Everybody deserves somebody to love them.
As cliché as it may be, that might mean loving themselves. From the opening scenes of Wild Honey, it’s clear that while Gabby (Rusty Schwimmer) might know who she is, she’s not particularly happy with who she is. It’s not exactly that she’s self-destructive, but whatever she’s been doing hasn’t been working particularly well. But being a phone sex operator will provide her the key to change all that.
Maybe that seems unlikely to you. The middle-aged Gabby has dumped her latest waste of space boyfriend Vince (Todd Stashwick) and been forced to move back home with her mother (Paulette Cary). Constantly in the path of the criticism that only a mother can provide, Gabby tries to hold her head up high. Her job isn’t pulling in enough money (it pays by the minute), until she gets a lonely client named Martin (Timothy Omundson).
Two lonely souls have connected, and Gabby becomes willing to break some of the rules of her job in order to build her friendship with him. As it just so happens he’s an L.A.-based screenwriter and Gabby’s estranged sister Esther (Stephnie Weir) lives out there, it’s time to take a risk and have an adventure.
Written and directed by Francis Stokes, Wild Honey is a bubbly comedy with a pained soul underneath. And that’s a very good thing. At turns hilarious and touching, it’s not really about two lonely souls making an unlikely connection; it’s about a woman regaining her self-confidence and dignity. Though it occasionally veers into scenes that seem de rigeur for such a story, Stokes has created such full characters that we get drawn in and need to see those scenes.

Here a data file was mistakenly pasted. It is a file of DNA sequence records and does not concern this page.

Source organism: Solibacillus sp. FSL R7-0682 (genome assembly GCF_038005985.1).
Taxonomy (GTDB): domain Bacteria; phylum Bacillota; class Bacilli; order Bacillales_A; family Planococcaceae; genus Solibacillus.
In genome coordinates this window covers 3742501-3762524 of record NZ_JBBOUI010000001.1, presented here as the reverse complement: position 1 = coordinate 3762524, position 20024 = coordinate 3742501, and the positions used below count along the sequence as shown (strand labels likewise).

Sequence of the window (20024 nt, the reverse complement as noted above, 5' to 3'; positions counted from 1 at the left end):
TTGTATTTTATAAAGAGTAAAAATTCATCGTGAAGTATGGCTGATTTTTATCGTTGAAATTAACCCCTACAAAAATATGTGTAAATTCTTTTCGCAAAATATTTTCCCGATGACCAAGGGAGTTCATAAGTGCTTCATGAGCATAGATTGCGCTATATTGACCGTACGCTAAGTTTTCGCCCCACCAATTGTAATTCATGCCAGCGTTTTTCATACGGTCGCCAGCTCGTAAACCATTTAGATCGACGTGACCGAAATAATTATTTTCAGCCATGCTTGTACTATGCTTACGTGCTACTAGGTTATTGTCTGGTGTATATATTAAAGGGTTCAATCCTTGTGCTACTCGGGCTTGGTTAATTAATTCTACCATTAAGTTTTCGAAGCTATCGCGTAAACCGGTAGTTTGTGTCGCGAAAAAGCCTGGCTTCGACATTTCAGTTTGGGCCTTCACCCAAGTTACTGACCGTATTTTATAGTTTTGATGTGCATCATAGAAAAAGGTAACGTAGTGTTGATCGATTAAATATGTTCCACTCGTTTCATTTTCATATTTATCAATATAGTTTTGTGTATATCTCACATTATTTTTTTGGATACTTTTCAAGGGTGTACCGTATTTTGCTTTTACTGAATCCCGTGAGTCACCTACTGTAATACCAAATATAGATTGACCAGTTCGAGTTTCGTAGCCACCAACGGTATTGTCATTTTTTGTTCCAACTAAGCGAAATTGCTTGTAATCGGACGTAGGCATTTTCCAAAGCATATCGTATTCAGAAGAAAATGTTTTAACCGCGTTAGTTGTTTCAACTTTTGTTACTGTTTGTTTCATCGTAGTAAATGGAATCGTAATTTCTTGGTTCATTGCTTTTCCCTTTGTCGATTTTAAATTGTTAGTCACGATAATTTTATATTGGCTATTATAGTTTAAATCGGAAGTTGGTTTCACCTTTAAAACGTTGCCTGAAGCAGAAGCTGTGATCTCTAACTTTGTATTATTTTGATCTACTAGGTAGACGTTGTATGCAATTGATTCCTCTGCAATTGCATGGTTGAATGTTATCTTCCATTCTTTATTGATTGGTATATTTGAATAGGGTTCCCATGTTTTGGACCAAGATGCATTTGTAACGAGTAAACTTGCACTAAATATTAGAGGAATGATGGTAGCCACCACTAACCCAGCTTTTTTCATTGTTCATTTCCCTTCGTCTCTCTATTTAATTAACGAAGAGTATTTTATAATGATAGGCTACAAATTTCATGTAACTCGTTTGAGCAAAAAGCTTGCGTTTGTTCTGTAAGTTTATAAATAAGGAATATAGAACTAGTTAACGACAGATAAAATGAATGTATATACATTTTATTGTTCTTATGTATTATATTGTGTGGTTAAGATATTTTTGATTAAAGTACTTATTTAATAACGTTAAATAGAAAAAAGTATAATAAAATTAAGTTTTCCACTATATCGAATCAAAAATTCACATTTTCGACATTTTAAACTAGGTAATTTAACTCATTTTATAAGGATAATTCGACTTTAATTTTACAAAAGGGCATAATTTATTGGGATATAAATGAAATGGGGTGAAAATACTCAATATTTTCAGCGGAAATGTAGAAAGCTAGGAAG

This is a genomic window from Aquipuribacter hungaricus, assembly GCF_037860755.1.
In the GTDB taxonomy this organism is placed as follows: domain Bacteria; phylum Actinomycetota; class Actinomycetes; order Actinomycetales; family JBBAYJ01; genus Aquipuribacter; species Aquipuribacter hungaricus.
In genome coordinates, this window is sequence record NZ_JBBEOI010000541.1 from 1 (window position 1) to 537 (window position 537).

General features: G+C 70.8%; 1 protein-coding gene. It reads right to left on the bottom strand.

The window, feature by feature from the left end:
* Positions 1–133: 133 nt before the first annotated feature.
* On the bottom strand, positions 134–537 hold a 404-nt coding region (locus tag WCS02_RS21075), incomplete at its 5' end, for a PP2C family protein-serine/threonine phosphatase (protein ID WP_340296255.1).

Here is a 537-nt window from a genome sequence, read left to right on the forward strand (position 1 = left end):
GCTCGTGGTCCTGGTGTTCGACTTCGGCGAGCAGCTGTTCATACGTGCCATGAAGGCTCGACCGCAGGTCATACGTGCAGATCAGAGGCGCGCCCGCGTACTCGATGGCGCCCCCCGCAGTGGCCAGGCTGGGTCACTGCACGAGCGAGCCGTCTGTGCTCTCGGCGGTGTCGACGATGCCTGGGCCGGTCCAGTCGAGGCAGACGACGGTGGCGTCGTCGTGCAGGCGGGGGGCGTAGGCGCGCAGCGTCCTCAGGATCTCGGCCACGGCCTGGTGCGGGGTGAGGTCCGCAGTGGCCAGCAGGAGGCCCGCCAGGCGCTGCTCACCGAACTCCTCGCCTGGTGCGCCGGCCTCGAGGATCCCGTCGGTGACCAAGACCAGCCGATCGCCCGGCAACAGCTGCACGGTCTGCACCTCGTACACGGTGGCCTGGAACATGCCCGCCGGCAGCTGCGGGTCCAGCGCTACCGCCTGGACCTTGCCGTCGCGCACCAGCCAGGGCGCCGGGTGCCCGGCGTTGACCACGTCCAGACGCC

I don’t want to say that Gabby is the role of a lifetime for Schwimmer, a character actress who has been doing memorable turns in movies and TV for years. Instead, I’m hoping this is the beginning of a breakout for her, because she gets to show so much — at turns sassy, brassy, and occasionally sad. She feels real, and in the few moments that she realizes that she’s actually happy, she lights up the screen.
Another reliable character actress mostly known for comedy, Weir has Esther tightly wound, but if you live in L.A., you know this woman. That’s not fair to L.A.; there are Esthers everywhere, seemingly all put together but barely holding it so. As the gentle soul Martin, Omundson just exudes decency and kindness, and his scenes with Schwimmer are just a beautiful budding romance to behold. Or maybe it’s just the beginning of a beautiful friendship. And that’s okay, too.
Every year at Cinequest, I get to see a movie that reminds me that maybe we’re all just struggling to get through this life, and that the journey to simple kindness, decency, and dignity is worth the trip. Wild Honey is that movie for me this year. Funny, heartbreaking, and funny again, it’s a movie about real people trying to find their place, and discovering that maybe Gabby was further along in the journey than anyone else she knows.
Runtime: 88 minutes
Rating: Not Rated
Genre: Drama Comedy
Writer/Director: Francis Stokes
Stephanie Jane Markham